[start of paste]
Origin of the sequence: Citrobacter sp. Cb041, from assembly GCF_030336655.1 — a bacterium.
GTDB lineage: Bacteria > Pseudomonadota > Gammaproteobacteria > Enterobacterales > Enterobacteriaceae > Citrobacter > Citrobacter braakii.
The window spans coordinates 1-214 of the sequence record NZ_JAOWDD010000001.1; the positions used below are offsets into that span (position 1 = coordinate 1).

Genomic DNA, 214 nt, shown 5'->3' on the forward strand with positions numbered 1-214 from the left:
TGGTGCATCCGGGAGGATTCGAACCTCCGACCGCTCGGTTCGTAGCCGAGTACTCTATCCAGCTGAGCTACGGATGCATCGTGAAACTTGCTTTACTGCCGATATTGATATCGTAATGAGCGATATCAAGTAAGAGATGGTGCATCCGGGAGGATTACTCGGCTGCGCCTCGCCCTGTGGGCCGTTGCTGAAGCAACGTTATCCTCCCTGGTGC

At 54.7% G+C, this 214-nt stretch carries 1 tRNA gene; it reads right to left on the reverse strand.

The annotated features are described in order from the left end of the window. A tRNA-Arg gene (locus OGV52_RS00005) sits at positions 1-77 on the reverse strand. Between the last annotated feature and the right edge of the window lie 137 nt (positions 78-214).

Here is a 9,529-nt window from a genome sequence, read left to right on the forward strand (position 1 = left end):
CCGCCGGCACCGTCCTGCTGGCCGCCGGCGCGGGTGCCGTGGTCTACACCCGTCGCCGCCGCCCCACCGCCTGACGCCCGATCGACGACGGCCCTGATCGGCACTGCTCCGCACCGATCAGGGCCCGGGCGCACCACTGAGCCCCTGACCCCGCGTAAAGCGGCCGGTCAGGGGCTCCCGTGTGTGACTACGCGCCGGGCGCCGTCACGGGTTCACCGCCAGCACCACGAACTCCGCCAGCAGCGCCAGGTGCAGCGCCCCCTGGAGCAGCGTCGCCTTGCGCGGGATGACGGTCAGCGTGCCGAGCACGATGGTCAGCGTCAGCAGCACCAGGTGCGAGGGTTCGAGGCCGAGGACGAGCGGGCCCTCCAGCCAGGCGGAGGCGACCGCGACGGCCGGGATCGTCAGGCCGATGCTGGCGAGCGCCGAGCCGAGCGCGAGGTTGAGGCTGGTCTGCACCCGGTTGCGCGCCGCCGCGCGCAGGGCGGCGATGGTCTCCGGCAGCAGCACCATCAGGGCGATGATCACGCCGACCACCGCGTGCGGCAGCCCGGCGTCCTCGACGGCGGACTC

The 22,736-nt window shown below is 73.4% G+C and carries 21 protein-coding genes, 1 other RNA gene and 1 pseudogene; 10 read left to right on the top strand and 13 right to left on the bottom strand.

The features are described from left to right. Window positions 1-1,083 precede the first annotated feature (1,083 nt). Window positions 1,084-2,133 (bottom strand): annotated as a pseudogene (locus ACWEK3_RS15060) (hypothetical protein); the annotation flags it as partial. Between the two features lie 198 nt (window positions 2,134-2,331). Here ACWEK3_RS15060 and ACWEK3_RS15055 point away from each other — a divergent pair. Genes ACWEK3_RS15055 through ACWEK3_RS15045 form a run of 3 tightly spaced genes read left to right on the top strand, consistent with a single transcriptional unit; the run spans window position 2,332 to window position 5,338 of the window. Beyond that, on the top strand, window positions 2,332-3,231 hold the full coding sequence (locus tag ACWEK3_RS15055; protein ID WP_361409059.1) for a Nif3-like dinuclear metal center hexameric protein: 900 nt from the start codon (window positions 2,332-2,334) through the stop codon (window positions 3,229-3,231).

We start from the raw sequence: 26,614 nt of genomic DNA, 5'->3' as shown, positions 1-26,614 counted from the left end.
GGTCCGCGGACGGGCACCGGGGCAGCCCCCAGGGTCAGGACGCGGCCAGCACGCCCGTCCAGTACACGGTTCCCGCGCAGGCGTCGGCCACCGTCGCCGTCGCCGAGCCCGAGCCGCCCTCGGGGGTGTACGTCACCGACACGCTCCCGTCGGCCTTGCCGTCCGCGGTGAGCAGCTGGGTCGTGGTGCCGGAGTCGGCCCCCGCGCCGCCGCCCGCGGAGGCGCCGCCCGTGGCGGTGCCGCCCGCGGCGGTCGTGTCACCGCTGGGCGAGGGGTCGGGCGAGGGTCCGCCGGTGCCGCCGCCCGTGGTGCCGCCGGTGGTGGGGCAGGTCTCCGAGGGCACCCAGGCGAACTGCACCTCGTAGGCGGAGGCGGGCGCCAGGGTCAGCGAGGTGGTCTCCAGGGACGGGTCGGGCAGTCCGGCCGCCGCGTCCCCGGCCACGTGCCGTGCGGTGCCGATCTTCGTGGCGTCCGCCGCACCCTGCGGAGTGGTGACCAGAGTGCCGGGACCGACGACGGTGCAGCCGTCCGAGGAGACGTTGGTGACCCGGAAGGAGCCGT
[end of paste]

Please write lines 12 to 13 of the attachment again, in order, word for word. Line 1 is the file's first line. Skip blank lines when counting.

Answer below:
We start from the raw sequence: 26,614 nt of genomic DNA, 5'->3' as shown, positions 1-26,614 counted from the left end.
GGTCCGCGGACGGGCACCGGGGCAGCCCCCAGGGTCAGGACGCGGCCAGCACGCCCGTCCAGTACACGGTTCCCGCGCAGGCGTCGGCCACCGTCGCCGTCGCCGAGCCCGAGCCGCCCTCGGGGGTGTACGTCACCGACACGCTCCCGTCGGCCTTGCCGTCCGCGGTGAGCAGCTGGGTCGTGGTGCCGGAGTCGGCCCCCGCGCCGCCGCCCGCGGAGGCGCCGCCCGTGGCGGTGCCGCCCGCGGCGGTCGTGTCACCGCTGGGCGAGGGGTCGGGCGAGGGTCCGCCGGTGCCGCCGCCCGTGGTGCCGCCGGTGGTGGGGCAGGTCTCCGAGGGCACCCAGGCGAACTGCACCTCGTAGGCGGAGGCGGGCGCCAGGGTCAGCGAGGTGGTCTCCAGGGACGGGTCGGGCAGTCCGGCCGCCGCGTCCCCGGCCACGTGCCGTGCGGTGCCGATCTTCGTGGCGTCCGCCGCACCCTGCGGAGTGGTGACCAGAGTGCCGGGACCGACGACGGTGCAGCCGTCCGAGGAGACGTTGGTGACCCGGAAGGAGCCGT